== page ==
Nivolumab in Renal-Cell Carcinoma

Posted by • November 6th, 2015

Kaplan-Meier CurveIn a randomized trial involving patients with advanced previously treated renal-cell carcinoma, nivolumab produced higher response rates than everolimus (25% vs. 5%) and median overall survival was longer (by 5.4 months), to more than 2 years. A new Original Article summarizes.

Each year, an estimated 338,000 new cases of renal-cell carcinoma are diagnosed worldwide, and approximately 30% of patients present with metastatic disease at the time of diagnosis. A number of targeted therapies have been approved for the treatment of advanced or metastatic renal-cell carcinoma. Although everolimus and other agents  have changed the therapeutic landscape for this disease, these treatments are associated with limited overall survival after a given agent is no longer effective. Motzer et al. conducted a randomized, open-label, phase 3 study that compared nivolumab with everolimus in patients with advanced renal-cell carcinoma, who had previously received one or two cycles of antiangiogenic therapy.

Clinical Pearls

• Does nivolumab as compared to everolimus prolong survival in patients with renal-cell carcinoma who have previously received one or two cycles of antiangiogenic therapy?

In the study by Motzer et al., patients with advanced renal-cell carcinoma who had received previous antiangiogenic treatment had longer survival with nivolumab treatment than with everolimus treatment. The median overall survival was 25.0 months (95% confidence interval [CI], 21.8 to not estimable) in the nivolumab group and 19.6 months (95% CI, 17.6 to 23.1) in the everolimus group. Death occurred in 183 of the 410 patients (45%) randomly assigned to receive nivolumab and in 215 of the 411 patients (52%) randomly assigned to receive everolimus. The hazard ratio for death (from any cause) with nivolumab versus everolimus was 0.73 (98.5% CI, 0.57 to 0.93; P=0.002), which met the prespecified criterion for superiority.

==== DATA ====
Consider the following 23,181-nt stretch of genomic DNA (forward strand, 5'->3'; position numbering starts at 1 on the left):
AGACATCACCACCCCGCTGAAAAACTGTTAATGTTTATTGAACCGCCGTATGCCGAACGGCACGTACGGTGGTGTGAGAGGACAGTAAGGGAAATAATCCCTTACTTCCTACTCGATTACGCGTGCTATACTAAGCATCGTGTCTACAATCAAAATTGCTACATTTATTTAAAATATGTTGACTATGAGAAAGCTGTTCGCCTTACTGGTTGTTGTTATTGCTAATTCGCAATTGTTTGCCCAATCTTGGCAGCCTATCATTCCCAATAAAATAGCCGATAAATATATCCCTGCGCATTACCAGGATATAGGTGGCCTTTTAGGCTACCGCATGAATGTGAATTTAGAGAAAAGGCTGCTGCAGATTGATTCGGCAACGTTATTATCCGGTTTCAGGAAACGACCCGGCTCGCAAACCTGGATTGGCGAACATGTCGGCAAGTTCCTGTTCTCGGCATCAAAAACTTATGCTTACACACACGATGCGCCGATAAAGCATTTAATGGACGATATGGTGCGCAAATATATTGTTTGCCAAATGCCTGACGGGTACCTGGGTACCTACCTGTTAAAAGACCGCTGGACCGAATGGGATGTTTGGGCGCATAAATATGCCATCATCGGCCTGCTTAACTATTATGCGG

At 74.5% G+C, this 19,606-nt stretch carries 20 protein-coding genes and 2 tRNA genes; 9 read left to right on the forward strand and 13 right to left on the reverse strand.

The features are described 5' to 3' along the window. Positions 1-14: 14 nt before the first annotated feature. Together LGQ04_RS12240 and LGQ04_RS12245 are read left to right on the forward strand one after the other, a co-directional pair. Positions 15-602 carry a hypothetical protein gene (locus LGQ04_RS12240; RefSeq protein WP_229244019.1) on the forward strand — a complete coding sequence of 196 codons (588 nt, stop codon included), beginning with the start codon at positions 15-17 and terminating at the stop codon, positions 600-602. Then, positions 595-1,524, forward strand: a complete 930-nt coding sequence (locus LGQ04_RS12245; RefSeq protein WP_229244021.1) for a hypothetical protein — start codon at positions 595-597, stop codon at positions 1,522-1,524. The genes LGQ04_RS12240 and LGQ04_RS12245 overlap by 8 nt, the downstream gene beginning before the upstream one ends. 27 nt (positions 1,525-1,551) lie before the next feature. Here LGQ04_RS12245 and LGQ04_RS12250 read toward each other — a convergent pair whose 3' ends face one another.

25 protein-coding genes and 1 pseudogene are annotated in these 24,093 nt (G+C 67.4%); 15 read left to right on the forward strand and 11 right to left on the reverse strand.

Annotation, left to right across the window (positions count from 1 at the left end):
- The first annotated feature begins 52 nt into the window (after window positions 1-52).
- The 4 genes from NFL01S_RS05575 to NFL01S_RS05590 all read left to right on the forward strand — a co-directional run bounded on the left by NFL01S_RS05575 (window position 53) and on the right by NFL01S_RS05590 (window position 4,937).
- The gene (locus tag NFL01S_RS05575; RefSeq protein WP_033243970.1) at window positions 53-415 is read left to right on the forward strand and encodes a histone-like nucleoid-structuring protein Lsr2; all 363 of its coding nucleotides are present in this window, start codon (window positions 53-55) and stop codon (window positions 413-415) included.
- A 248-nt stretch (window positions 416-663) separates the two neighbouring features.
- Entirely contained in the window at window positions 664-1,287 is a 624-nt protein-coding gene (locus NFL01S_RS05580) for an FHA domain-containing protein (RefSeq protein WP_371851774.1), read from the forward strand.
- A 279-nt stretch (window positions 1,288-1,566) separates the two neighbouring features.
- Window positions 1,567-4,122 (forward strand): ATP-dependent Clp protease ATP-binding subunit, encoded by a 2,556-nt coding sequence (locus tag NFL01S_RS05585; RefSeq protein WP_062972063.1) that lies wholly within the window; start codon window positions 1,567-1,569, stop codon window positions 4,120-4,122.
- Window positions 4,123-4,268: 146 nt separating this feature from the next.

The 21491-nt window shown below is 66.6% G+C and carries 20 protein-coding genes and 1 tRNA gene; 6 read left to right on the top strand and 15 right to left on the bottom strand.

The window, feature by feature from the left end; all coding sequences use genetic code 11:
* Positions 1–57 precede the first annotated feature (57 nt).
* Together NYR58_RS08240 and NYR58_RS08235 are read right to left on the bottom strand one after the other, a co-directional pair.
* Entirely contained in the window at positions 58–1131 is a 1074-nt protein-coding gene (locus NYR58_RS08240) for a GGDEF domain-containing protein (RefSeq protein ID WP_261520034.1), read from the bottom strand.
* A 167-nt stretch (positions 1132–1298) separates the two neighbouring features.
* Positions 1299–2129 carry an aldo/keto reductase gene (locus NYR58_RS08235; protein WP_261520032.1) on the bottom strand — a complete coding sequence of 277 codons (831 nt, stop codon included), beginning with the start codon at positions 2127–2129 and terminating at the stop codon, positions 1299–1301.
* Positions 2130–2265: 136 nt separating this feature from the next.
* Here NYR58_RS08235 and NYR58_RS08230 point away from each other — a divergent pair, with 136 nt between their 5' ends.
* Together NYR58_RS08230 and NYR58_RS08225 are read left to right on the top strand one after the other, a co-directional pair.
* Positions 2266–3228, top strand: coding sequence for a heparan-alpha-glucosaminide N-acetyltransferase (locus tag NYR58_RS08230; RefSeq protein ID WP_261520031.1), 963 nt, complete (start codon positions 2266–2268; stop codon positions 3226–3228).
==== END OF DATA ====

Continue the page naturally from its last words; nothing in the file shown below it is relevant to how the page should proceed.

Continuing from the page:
Figure 1. Kaplan-Meier Curve for Overall Survival.

• Is nivolumab associated with a higher objective response rate than everolimus in previously treated patients?

In the study by Motzer et al., the objective response rate was higher with nivolumab than with everolimus (25% vs. 5%; odds ratio 5.98; 95% CI, 3.68 to 9.72; P<0.001). Partial responses were observed in 99 patients (24%) in the nivolumab group and in 20 patients (5%) in the everolimus group. Complete responses were observed in 4 patients (1%) in the nivolumab group and in 2 patients (<1%) in the everolimus group.

Morning Report Questions

Q: Is nivolumab associated with fewer treatment-related adverse events as compared to everolimus?

A: In the Motzer trial, treatment-related adverse events of any grade occurred in 319 of the 406 patients (79%) treated with nivolumab and in 349 of the 397 patients (88%) treated with everolimus. Grade 3 or 4 treatment-related adverse events occurred in 76 of the 406 patients (19%) treated with nivolumab and in 145 of the 397 patients (37%) treated with everolimus; the most common grade 3 or grade 4 event was fatigue (10 patients, 2%) with nivolumab and anemia (31 patients, 8%) with everolimus.

Table 2. Treatment-Related Adverse Events Reported in 10% or More of Treated Patients in Either Group.

Q: Was the benefit observed with nivolumab in the Motzer study linked to programmed death 1 ligand (PD-L1) expression in tumors?

A: A benefit was observed with nivolumab irrespective of PD-L1 expression. Nivolumab has been reported to be associated with pharmacodynamic changes in blood and tumor markers that are consistent with PD-1 inhibition. The study data corroborate previous studies that have indicated that higher levels of PD-L1 expression are associated with poorer survival in renal-cell carcinoma, but they do not support PD-L1 as a marker of treatment benefit in renal-cell carcinoma. The relationship between PD-L1 expression and outcomes after treatment with nivolumab appears to depend on tumor type and histologic class. An association between PD-L1 expression and improved outcomes with nivolumab treatment has been observed for metastatic melanoma and only some types of lung cancer.

Figure 3. Kaplan-Meier Curve for Overall Survival, According to Programmed Death 1 Ligand (PD-L1) Expression Level.

One Response to “Nivolumab in Renal-Cell Carcinoma”

  1. Eddyniu says:

    How about the quality of life? If patients get life for 6 more months but poor quality, i don’t think that it’s a good news.